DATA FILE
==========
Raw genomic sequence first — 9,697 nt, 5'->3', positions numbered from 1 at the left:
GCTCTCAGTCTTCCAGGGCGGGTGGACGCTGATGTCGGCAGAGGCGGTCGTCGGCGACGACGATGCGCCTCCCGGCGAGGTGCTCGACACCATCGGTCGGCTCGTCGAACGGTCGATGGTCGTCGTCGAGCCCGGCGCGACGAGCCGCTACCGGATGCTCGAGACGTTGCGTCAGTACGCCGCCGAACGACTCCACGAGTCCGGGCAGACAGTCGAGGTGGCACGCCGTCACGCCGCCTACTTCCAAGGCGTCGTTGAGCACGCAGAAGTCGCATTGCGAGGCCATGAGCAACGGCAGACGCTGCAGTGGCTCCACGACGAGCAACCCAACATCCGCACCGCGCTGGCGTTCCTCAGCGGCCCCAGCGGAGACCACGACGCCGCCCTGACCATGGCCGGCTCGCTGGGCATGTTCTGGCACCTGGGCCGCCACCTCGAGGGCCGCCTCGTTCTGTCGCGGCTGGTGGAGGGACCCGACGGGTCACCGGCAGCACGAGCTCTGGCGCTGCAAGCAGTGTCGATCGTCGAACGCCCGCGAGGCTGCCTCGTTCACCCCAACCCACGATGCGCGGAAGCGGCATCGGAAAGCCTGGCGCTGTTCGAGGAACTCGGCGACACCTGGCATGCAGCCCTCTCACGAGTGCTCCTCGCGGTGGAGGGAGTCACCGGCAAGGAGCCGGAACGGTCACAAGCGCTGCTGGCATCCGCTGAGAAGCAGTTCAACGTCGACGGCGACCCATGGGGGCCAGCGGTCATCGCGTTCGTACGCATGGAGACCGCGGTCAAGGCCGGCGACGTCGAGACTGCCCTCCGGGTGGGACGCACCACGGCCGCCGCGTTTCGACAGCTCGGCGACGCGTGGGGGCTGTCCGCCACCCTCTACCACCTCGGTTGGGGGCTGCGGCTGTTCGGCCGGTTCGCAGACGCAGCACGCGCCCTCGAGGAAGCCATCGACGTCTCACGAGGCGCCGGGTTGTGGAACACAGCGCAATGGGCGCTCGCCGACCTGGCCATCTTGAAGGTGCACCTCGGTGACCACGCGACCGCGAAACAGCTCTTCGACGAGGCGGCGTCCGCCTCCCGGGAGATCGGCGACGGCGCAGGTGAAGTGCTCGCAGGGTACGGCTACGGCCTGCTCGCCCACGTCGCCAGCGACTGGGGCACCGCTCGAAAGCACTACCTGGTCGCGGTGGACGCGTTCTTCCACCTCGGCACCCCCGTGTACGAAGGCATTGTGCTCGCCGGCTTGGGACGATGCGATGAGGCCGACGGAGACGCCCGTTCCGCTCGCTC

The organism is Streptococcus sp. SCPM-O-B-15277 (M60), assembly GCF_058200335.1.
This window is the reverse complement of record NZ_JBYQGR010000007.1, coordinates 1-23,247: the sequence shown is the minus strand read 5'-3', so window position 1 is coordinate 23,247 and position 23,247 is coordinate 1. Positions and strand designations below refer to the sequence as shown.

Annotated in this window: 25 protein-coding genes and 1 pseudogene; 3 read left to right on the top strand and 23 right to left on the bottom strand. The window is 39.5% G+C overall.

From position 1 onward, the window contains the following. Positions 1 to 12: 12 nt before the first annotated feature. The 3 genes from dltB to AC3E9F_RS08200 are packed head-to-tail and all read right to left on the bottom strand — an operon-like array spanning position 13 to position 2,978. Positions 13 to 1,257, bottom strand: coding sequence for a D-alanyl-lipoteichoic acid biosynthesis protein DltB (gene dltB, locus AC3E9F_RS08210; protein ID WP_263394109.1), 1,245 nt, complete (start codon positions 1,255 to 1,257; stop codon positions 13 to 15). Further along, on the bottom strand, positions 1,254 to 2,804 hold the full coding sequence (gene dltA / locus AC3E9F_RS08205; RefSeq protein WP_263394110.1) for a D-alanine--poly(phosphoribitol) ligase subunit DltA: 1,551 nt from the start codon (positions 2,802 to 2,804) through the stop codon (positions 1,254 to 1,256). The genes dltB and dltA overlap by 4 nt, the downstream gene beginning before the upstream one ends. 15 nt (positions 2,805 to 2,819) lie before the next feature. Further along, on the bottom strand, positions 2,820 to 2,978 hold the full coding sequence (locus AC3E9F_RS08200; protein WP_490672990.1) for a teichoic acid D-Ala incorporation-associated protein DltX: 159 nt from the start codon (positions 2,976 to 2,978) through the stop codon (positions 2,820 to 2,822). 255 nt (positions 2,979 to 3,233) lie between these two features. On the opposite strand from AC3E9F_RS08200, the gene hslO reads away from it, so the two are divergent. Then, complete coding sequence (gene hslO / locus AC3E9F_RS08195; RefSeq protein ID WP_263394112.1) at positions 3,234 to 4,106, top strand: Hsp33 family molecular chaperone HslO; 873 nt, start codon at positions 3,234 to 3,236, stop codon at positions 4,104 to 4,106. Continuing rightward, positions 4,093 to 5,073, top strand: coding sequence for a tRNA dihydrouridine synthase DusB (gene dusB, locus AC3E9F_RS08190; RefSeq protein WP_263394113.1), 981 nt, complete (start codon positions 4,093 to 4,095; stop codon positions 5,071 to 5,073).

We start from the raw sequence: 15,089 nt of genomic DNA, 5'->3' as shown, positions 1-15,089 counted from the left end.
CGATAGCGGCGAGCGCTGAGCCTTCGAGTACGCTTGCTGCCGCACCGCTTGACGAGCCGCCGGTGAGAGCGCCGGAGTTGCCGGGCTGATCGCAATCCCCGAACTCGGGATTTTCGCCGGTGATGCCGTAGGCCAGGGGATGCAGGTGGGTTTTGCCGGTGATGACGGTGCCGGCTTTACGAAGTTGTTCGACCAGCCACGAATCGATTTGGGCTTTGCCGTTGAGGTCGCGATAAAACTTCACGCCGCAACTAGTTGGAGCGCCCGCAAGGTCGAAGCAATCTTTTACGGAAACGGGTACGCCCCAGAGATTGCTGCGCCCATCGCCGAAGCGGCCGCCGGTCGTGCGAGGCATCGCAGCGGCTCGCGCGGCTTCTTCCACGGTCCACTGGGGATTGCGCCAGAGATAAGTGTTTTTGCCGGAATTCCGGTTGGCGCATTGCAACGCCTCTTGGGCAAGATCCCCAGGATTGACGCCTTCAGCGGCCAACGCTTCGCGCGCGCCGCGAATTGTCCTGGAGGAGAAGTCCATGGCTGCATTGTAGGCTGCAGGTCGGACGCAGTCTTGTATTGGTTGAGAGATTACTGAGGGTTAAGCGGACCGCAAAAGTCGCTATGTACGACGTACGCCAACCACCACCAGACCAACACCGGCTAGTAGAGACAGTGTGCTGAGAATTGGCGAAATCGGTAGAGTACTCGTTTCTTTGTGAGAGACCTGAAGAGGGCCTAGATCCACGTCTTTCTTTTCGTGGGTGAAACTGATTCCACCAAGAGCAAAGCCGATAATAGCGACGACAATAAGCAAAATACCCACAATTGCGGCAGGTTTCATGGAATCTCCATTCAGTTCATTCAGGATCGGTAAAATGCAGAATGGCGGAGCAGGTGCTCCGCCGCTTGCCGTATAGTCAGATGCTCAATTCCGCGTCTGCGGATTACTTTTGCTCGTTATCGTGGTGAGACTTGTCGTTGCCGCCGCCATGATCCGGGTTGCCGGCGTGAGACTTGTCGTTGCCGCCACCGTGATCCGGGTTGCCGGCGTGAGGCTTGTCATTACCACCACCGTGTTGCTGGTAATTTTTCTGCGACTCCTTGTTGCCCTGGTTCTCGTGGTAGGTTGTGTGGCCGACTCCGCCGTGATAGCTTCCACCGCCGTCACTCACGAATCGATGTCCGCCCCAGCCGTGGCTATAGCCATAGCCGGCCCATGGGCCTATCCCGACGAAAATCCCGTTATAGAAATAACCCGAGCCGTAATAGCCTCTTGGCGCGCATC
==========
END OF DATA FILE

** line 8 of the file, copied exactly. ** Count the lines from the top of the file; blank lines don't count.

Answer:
CGATAGCGGCGAGCGCTGAGCCTTCGAGTACGCTTGCTGCCGCACCGCTTGACGAGCCGCCGGTGAGAGCGCCGGAGTTGCCGGGCTGATCGCAATCCCCGAACTCGGGATTTTCGCCGGTGATGCCGTAGGCCAGGGGATGCAGGTGGGTTTTGCCGGTGATGACGGTGCCGGCTTTACGAAGTTGTTCGACCAGCCACGAATCGATTTGGGCTTTGCCGTTGAGGTCGCGATAAAACTTCACGCCGCAACTAGTTGGAGCGCCCGCAAGGTCGAAGCAATCTTTTACGGAAACGGGTACGCCCCAGAGATTGCTGCGCCCATCGCCGAAGCGGCCGCCGGTCGTGCGAGGCATCGCAGCGGCTCGCGCGGCTTCTTCCACGGTCCACTGGGGATTGCGCCAGAGATAAGTGTTTTTGCCGGAATTCCGGTTGGCGCATTGCAACGCCTCTTGGGCAAGATCCCCAGGATTGACGCCTTCAGCGGCCAACGCTTCGCGCGCGCCGCGAATTGTCCTGGAGGAGAAGTCCATGGCTGCATTGTAGGCTGCAGGTCGGACGCAGTCTTGTATTGGTTGAGAGATTACTGAGGGTTAAGCGGACCGCAAAAGTCGCTATGTACGACGTACGCCAACCACCACCAGACCAACACCGGCTAGTAGAGACAGTGTGCTGAGAATTGGCGAAATCGGTAGAGTACTCGTTTCTTTGTGAGAGACCTGAAGAGGGCCTAGATCCACGTCTTTCTTTTCGTGGGTGAAACTGATTCCACCAAGAGCAAAGCCGATAATAGCGACGACAATAAGCAAAATACCCACAATTGCGGCAGGTTTCATGGAATCTCCATTCAGTTCATTCAGGATCGGTAAAATGCAGAATGGCGGAGCAGGTGCTCCGCCGCTTGCCGTATAGTCAGATGCTCAATTCCGCGTCTGCGGATTACTTTTGCTCGTTATCGTGGTGAGACTTGTCGTTGCCGCCGCCATGATCCGGGTTGCCGGCGTGAGACTTGTCGTTGCCGCCACCGTGATCCGGGTTGCCGGCGTGAGGCTTGTCATTACCACCACCGTGTTGCTGGTAATTTTTCTGCGACTCCTTGTTGCCCTGGTTCTCGTGGTAGGTTGTGTGGCCGACTCCGCCGTGATAGCTTCCACCGCCGTCACTCACGAATCGATGTCCGCCCCAGCCGTGGCTATAGCCATAGCCGGCCCATGGGCCTATCCCGACGAAAATCCCGTTATAGAAATAACCCGAGCCGTAATAGCCTCTTGGCGCGCATC